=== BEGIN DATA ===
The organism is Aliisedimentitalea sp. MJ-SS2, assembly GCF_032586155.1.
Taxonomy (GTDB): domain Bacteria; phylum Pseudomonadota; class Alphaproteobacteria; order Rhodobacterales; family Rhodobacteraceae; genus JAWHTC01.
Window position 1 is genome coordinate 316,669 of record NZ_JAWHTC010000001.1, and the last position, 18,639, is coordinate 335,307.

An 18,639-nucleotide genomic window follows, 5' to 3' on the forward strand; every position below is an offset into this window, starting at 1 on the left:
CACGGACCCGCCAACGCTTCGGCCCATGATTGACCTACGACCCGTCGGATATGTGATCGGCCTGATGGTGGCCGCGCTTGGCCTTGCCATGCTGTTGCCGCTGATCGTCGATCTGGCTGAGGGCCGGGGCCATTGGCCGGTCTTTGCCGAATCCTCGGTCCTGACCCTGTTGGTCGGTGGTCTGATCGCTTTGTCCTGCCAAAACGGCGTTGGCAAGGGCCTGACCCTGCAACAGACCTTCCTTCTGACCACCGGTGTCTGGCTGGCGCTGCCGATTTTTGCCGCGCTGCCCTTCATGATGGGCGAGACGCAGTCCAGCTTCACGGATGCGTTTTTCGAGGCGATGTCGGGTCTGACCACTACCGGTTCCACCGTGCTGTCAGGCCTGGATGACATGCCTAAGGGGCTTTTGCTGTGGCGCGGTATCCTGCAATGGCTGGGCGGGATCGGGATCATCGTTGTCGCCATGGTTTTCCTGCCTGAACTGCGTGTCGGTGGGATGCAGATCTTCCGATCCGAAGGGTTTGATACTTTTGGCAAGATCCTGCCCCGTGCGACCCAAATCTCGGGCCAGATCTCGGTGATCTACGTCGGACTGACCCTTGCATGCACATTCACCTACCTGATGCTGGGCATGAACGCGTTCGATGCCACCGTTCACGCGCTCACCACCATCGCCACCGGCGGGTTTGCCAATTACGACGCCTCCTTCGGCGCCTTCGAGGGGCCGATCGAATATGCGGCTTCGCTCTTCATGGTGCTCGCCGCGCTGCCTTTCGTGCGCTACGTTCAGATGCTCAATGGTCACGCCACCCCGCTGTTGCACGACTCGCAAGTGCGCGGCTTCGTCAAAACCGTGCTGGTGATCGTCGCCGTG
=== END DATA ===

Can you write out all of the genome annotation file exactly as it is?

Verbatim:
The organism is Aliisedimentitalea sp. MJ-SS2, assembly GCF_032586155.1.
Taxonomy (GTDB): domain Bacteria; phylum Pseudomonadota; class Alphaproteobacteria; order Rhodobacterales; family Rhodobacteraceae; genus JAWHTC01.
Window position 1 is genome coordinate 316,669 of record NZ_JAWHTC010000001.1, and the last position, 18,639, is coordinate 335,307.

An 18,639-nucleotide genomic window follows, 5' to 3' on the forward strand; every position below is an offset into this window, starting at 1 on the left:
CACGGACCCGCCAACGCTTCGGCCCATGATTGACCTACGACCCGTCGGATATGTGATCGGCCTGATGGTGGCCGCGCTTGGCCTTGCCATGCTGTTGCCGCTGATCGTCGATCTGGCTGAGGGCCGGGGCCATTGGCCGGTCTTTGCCGAATCCTCGGTCCTGACCCTGTTGGTCGGTGGTCTGATCGCTTTGTCCTGCCAAAACGGCGTTGGCAAGGGCCTGACCCTGCAACAGACCTTCCTTCTGACCACCGGTGTCTGGCTGGCGCTGCCGATTTTTGCCGCGCTGCCCTTCATGATGGGCGAGACGCAGTCCAGCTTCACGGATGCGTTTTTCGAGGCGATGTCGGGTCTGACCACTACCGGTTCCACCGTGCTGTCAGGCCTGGATGACATGCCTAAGGGGCTTTTGCTGTGGCGCGGTATCCTGCAATGGCTGGGCGGGATCGGGATCATCGTTGTCGCCATGGTTTTCCTGCCTGAACTGCGTGTCGGTGGGATGCAGATCTTCCGATCCGAAGGGTTTGATACTTTTGGCAAGATCCTGCCCCGTGCGACCCAAATCTCGGGCCAGATCTCGGTGATCTACGTCGGACTGACCCTTGCATGCACATTCACCTACCTGATGCTGGGCATGAACGCGTTCGATGCCACCGTTCACGCGCTCACCACCATCGCCACCGGCGGGTTTGCCAATTACGACGCCTCCTTCGGCGCCTTCGAGGGGCCGATCGAATATGCGGCTTCGCTCTTCATGGTGCTCGCCGCGCTGCCTTTCGTGCGCTACGTTCAGATGCTCAATGGTCACGCCACCCCGCTGTTGCACGACTCGCAAGTGCGCGGCTTCGTCAAAACCGTGCTGGTGATCGTCGCCGTG